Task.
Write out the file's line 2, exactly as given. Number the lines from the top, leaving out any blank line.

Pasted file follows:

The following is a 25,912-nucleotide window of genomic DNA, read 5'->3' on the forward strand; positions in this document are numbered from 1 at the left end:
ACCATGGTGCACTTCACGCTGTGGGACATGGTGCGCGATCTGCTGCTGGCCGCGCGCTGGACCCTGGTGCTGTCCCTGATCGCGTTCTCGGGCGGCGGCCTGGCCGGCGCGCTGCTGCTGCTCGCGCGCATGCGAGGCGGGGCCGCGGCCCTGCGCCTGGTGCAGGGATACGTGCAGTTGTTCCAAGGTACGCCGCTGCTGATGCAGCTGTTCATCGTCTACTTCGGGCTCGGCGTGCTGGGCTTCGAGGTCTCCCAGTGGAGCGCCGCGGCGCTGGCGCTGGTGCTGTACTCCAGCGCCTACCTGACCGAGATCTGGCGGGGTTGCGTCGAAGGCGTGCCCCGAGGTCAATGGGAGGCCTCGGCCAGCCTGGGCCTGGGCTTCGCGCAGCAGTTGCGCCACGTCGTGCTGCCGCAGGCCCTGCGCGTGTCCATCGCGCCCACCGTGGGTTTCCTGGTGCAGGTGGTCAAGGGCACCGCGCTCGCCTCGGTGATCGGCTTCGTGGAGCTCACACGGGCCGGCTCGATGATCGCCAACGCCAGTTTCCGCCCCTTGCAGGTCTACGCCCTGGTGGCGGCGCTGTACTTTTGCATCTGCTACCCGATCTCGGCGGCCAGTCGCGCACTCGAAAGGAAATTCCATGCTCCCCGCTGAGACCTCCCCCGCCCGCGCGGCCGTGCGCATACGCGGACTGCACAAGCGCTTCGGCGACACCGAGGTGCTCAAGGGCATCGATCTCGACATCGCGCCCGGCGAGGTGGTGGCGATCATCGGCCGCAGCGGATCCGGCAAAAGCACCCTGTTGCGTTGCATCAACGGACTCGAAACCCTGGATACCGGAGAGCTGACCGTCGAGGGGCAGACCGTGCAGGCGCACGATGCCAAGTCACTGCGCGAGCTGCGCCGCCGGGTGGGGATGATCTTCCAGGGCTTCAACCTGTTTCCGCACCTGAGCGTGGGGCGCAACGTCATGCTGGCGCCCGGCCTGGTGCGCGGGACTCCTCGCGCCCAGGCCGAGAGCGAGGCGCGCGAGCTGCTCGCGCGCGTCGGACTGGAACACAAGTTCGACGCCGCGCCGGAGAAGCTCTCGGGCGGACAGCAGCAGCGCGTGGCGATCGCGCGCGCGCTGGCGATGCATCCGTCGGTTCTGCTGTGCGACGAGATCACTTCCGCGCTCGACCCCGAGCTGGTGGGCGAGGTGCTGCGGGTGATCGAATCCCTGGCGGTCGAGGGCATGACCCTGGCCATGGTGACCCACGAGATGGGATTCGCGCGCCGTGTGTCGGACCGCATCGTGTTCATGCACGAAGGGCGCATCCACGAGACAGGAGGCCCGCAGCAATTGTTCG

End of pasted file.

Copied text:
ACCATGGTGCACTTCACGCTGTGGGACATGGTGCGCGATCTGCTGCTGGCCGCGCGCTGGACCCTGGTGCTGTCCCTGATCGCGTTCTCGGGCGGCGGCCTGGCCGGCGCGCTGCTGCTGCTCGCGCGCATGCGAGGCGGGGCCGCGGCCCTGCGCCTGGTGCAGGGATACGTGCAGTTGTTCCAAGGTACGCCGCTGCTGATGCAGCTGTTCATCGTCTACTTCGGGCTCGGCGTGCTGGGCTTCGAGGTCTCCCAGTGGAGCGCCGCGGCGCTGGCGCTGGTGCTGTACTCCAGCGCCTACCTGACCGAGATCTGGCGGGGTTGCGTCGAAGGCGTGCCCCGAGGTCAATGGGAGGCCTCGGCCAGCCTGGGCCTGGGCTTCGCGCAGCAGTTGCGCCACGTCGTGCTGCCGCAGGCCCTGCGCGTGTCCATCGCGCCCACCGTGGGTTTCCTGGTGCAGGTGGTCAAGGGCACCGCGCTCGCCTCGGTGATCGGCTTCGTGGAGCTCACACGGGCCGGCTCGATGATCGCCAACGCCAGTTTCCGCCCCTTGCAGGTCTACGCCCTGGTGGCGGCGCTGTACTTTTGCATCTGCTACCCGATCTCGGCGGCCAGTCGCGCACTCGAAAGGAAATTCCATGCTCCCCGCTGAGACCTCCCCCGCCCGCGCGGCCGTGCGCATACGCGGACTGCACAAGCGCTTCGGCGACACCGAGGTGCTCAAGGGCATCGATCTCGACATCGCGCCCGGCGAGGTGGTGGCGATCATCGGCCGCAGCGGATCCGGCAAAAGCACCCTGTTGCGTTGCATCAACGGACTCGAAACCCTGGATACCGGAGAGCTGACCGTCGAGGGGCAGACCGTGCAGGCGCACGATGCCAAGTCACTGCGCGAGCTGCGCCGCCGGGTGGGGATGATCTTCCAGGGCTTCAACCTGTTTCCGCACCTGAGCGTGGGGCGCAACGTCATGCTGGCGCCCGGCCTGGTGCGCGGGACTCCTCGCGCCCAGGCCGAGAGCGAGGCGCGCGAGCTGCTCGCGCGCGTCGGACTGGAACACAAGTTCGACGCCGCGCCGGAGAAGCTCTCGGGCGGACAGCAGCAGCGCGTGGCGATCGCGCGCGCGCTGGCGATGCATCCGTCGGTTCTGCTGTGCGACGAGATCACTTCCGCGCTCGACCCCGAGCTGGTGGGCGAGGTGCTGCGGGTGATCGAATCCCTGGCGGTCGAGGGCATGACCCTGGCCATGGTGACCCACGAGATGGGATTCGCGCGCCGTGTGTCGGACCGCATCGTGTTCATGCACGAAGGGCGCATCCACGAGACAGGAGGCCCGCAGCAATTGTTCG